A beginner's guide to Joshua Tree National Park
Joshua Tree National Park is a relatively new US national park, being officially set up in 1994, but its story goes back much further and is one of gold fever and untamed wilderness, a story of a land carved by desert winds and the insatiable appetite for gold, a story of gain and of loss.
The legend of gold prospector Johnny Lang, a man who devoted his life to pursuing gold and avoiding the law, is a local favourite. He founded the Lost Horse Gold Mine, made and lost a fortune, fought on-going rivalries with local ranchers and is remembered at his grave, which is one of the park’s landmarks.
The Lost Horse and Desert Queen mines with Keys Ranch remain great hiking destination points, with choices of trail length and difficulties.
Joshua Tree National Park is huge, covering some 550,000 acres of beautiful and rugged wilderness. The Joshua tree itself epitomises this landscape and is an iconic statement; beautiful to look at but get up close and you will find a hard, unremittingly harsh experience that must be respected.
There are two main ways of exploring into the Joshua Tree National Park, either from the north via the towns of Yucca Valley, Joshua Tree and Twentynine Palms or continuing east from Palm Springs on the Christopher Columbus Transcontinental Highway (Route 10).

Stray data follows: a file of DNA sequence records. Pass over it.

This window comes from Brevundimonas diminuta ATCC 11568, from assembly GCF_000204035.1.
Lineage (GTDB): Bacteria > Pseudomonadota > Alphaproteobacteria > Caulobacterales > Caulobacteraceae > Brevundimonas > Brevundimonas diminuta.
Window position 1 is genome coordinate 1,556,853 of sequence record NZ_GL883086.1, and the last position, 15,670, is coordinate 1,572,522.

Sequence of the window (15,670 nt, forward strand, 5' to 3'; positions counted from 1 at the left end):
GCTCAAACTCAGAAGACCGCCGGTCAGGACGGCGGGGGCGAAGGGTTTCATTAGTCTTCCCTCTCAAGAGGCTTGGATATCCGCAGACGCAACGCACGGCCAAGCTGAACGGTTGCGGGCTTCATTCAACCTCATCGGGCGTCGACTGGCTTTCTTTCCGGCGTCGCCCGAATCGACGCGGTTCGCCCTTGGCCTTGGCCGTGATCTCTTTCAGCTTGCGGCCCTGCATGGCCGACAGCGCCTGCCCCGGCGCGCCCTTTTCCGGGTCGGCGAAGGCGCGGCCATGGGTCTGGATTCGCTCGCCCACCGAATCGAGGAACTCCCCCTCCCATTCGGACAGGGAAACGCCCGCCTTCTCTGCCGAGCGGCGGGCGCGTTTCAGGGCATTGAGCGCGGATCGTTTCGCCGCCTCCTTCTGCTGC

Hiking through the brutal heat of a desert summer’s day Joshua Tree can appear a defeated landscape, beaten down by extreme temperatures, sudden torrential downpours of rain and the weathering of ages to the end result of barren rock. Look again however and you see a land of fragile balance from the local herds of bighorn sheep to the six species of rattlesnakes that call Joshua Tree national park home.
There are nine excellent campsites in the park that are open all year round including; Jumbo rock, Indian Cove, Hidden Valley and Black Rock.
Joshua Tree National Park is actually made up of two much larger ecosystems, that of the Colorado Desert (part of the Sonoran Desert), occupying the eastern half of the park, and the higher Mojave Desert. Oases dotted throughout the landscape abound in wildlife and stand like green islands within the barren sea of sand, twisting mountains of rock and exposed granite monoliths.
For all its harshness, the desert is a land of subtlety and life. To the close observer, a tiny flower bud or a lizard’s frantic dash reveals a place of beauty and vitality. Take your time as you travel through Joshua Tree National Park as the desert provides space for self-discovery.
Article written by Justin Mewse.
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